First - the business side: This post is part of a large blog tour through Broad Universe, a wonderful international non-profit organization whose mission is to promote SF, Fantasy, and Horror written by women. We tip our hat to Mary Shelley, author of Frankenstein, and the mother of SF.
The blog tour will take place all week and offer three amazing prizes, and you can enter to win for these prizes each day via the rafflecopter. In addition, many of the tour participants will be offering prizes on their individual posts (myself included - comment on this post for a chance to win a complete set of all 5 of my novels, in eBook format).
- First prize: a $75 gift voucher on your choice of Amazon, Nook, Kobo or iTunes, plus 25 ebooks.
- Second prize: a $50 voucher and 15 ebooks
- Third prize: a $25 voucher and 10 ebooks.
It won't be a surprise to any of you that I'm a word person. (Well, duh! Lisa, you're a writer. . . ) But when I say I'm a word person, it's more than that. I don't make images in my mind - I'm simply not a visual processor. Yes, this is pretty rare. The vast majority of people are primary visual processors and visual learners. It appears that I am one of the minority of individuals who experiences aphantasia.
It may explain why I get lost with embarrassing regularity, even going to places I've been many, many times. It may explain why I take terrible photographs and was never able to do representative art (drawing/painting), but really clicked when I discovered ceramics. It may explain that in my early writing, my crit buddies said I wrote floating heads in black boxes. It may explain why I am so skilled at metaphorical thinking and in kinesthetic learning. (No surprise that I gravitated to writing poetry at an early age and I am a physical therapist by profession, specializing in manual therapy.)
Honestly, like others who have talked about their experience of this, I always thought the expression 'mind's eye' was simply metaphorical. It's not that I don't recognize people - I do - it's that I can't build a representative image of them (or anything else) in my mind in other than in the widest generalities.
So I tend not to notice visual details in my environment. Or if I notice them, I glance past without them making much of an impact. I leave the taking of photographs to my spouse, who is highly skilled at visual/spatial processing. Which makes sense because he is a talented photographer and his day job requires him to be able to map a three-dimensional body from a two-dimensional image. He is an interventional radiologist and works within the body using x-ray guidance.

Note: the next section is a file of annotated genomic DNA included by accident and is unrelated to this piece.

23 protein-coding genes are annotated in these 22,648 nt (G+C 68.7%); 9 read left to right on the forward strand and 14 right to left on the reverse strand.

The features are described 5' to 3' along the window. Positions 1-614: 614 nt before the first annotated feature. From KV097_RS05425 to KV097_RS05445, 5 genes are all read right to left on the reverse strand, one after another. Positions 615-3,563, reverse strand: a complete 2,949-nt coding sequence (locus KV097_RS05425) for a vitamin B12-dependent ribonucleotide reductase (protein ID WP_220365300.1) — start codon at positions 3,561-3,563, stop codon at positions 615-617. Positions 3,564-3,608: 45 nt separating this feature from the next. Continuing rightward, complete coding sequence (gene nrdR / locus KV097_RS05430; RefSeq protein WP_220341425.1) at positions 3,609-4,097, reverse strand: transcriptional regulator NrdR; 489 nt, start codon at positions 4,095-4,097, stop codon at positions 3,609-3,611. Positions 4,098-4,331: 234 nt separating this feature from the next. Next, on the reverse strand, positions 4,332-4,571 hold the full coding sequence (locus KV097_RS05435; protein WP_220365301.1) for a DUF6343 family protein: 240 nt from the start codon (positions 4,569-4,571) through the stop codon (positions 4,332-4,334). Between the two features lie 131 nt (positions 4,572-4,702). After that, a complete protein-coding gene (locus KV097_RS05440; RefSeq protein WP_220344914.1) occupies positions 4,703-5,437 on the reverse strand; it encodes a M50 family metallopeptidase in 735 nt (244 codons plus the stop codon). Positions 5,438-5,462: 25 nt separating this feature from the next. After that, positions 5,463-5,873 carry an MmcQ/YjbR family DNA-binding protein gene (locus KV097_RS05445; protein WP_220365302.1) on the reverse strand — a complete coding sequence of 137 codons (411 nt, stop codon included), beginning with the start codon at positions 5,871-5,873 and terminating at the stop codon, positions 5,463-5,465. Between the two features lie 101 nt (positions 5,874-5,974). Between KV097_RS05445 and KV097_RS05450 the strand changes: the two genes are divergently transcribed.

(The link to the moon is coming, I promise!)
So, last month, during the time of the full moon/blood moon/eclipse, said photographer/radiologist spouse was out of town at a conference. I wanted to take photos of the event for him, so I dug out his camera and tripod and set them up on our back deck on that beautifully clear night.
It was a disaster. Not the eclipse, my attempt to use the camera.
I'm no luddite - I'm very good with technology (kinesthetic learner) and, believe it or not, I used to use a fully manual SLR camera in college to take B&W photos. Yeah. Most of what I did was take pictures of interesting textures and manipulate them in the dark room. But I wasn't very good at it. Point is, I know what f-stop and shutter speed do and how to adjust, etc.
I just couldn't take a picture that was worth the price of the pixels.
I spent the better part of an hour getting more and more frustrated by the camera, my lack, and the fact that my spouse wasn't here to take the damned pictures!
Then I glanced up. And the eclipse was in full swing. The moon was a deep orange shadow across the night sky and I understood something that I had struggled with for years.
My experience of an event is not primarily visual, but emotional, kinesthetic; a full body experience. And as I watched the moon shadow slowly retreat and the full moon re-appear, I was filled with a deep satisfaction. I was there. I witnessed something that linked me to millions of people across the planet and across time. I could imagine the power and majesty of that eclipse to my far ancestors, to a sleepy child woken by a parent for that incredible night, to the legion of amazing photographers who would catalog each moment in a stunning image.
And I realized that the moon in its full glory is always there, no matter its phase viewed from our small planet. I can glance up to the night sky and know - a deep in my bones knowing - that our faithful satellite is watching us. I can experience my emotions of that full moon eclipse even if I look up into the bright sunlit daytime sky, because the moon is still there then.
My 'lack' is only a loss if you measure the importance of experience in a visual representation of that experience. What I was most sad about was that my spouse was in a place that was fully overcast and he did not get to see any of the eclipse - and that I wasn't able to show him. But I wrote this instead, and along with the amazing array of images taken around the world by incredible photographers, I hope he will have even a tiny experience of that singular evening.
Her face blushes
cheeks full and round, a pumpkin
carved out of night.
* * *